For the first time, living corals have been mapped before and after a major marine heat wave which has led to optimism that the findings can help manage and build more resilient networks of coral reefs.
As ocean temperatures continue to rise, the world will see more cases of coral bleaching, causing corals to become even more vulnerable to other stressors like water pollution.
But some new hope has risen in the face of climate change in the Hawaiian Islands, where Arizona State University researchers with the Center for Global Discovery and Conservation Science assessed changes in coastal ecosystems over time using the Global Airborne Observatory (GAO).
The GAO is an aircraft equipped with advanced spectrometers that can map ecosystems on land and beneath the ocean surface.
“Repeat coral mapping with the GAO revealed how Hawaii’s coral reefs responded to the 2019 mass bleaching event,” said Greg Asner, lead author of the study and director of the ASU Center for Global Discovery and Conservation Science.
“We discovered coral ‘winners’ and ‘losers.’ And these winning corals are associated with cleaner water and less coastal development despite elevated water temperatures.”
Their study shows that corals in certain conditions can persist despite the warming temperatures.
The findings show how different corals and environments will influence survival prospects when ocean temperatures rise.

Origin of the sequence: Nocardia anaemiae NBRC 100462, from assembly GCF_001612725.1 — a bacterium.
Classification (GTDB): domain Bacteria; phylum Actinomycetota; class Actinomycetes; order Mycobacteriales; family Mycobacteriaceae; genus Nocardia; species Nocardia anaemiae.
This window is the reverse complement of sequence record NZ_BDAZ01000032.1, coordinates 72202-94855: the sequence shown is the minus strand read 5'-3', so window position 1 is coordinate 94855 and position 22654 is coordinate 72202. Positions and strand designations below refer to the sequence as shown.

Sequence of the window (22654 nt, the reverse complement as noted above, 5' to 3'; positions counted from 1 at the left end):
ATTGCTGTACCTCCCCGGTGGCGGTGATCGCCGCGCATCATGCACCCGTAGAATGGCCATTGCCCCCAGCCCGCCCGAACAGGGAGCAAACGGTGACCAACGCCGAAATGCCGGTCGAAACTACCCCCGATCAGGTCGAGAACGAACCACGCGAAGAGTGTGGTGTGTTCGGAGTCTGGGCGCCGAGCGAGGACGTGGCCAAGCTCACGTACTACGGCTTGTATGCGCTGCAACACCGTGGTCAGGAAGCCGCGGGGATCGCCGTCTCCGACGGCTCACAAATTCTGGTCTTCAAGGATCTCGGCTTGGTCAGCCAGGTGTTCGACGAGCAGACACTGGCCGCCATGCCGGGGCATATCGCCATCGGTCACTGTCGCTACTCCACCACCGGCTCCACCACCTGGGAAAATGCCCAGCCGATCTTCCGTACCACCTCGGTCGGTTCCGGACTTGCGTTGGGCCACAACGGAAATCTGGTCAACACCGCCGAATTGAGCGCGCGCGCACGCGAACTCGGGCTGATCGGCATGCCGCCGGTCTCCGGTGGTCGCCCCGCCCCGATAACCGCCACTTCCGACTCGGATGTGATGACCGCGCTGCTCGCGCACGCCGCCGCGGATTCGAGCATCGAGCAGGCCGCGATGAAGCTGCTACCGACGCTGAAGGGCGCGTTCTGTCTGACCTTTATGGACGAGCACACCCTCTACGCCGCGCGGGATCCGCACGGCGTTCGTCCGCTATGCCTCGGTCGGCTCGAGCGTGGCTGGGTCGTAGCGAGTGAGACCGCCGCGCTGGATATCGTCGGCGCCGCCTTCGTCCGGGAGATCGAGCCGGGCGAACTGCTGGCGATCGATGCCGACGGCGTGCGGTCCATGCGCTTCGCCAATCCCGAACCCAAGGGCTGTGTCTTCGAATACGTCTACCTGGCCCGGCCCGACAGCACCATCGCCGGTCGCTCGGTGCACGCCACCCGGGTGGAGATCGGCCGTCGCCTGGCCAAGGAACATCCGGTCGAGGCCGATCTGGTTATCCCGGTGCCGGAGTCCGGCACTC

When the Hawaiian Islands faced a mass bleaching event in 2019, the GAO mapped live coral cover before the marine heat wave arrived.
Using this data, the researchers identified potential coral refugia, which are habitats that can offer corals a haven against climate change.
Among the potential refugia, there was up to 40% less coral mortality than on neighbouring reefs despite a similar heat stress.
“From a conservation point of view, these are tiny points of light, like little arks of biodiversity that are already in the ocean that need protection,” said Asner.
The results are indicative of how much more susceptible reefs near heavily developed coastal reefs are to mortality, with the increase in pollution entering an ecosystem already fighting the rising temperatures.
“Previous approaches have failed to deliver actionable interventions that might improve coral survival during heat waves or to locate places of heat wave resistance, known as coral refugia, for rapid protection,” said Asner.
“Our findings highlight the new role that coral mortality and survival monitoring can play for targeted conservation that protects more corals in our changing climate.”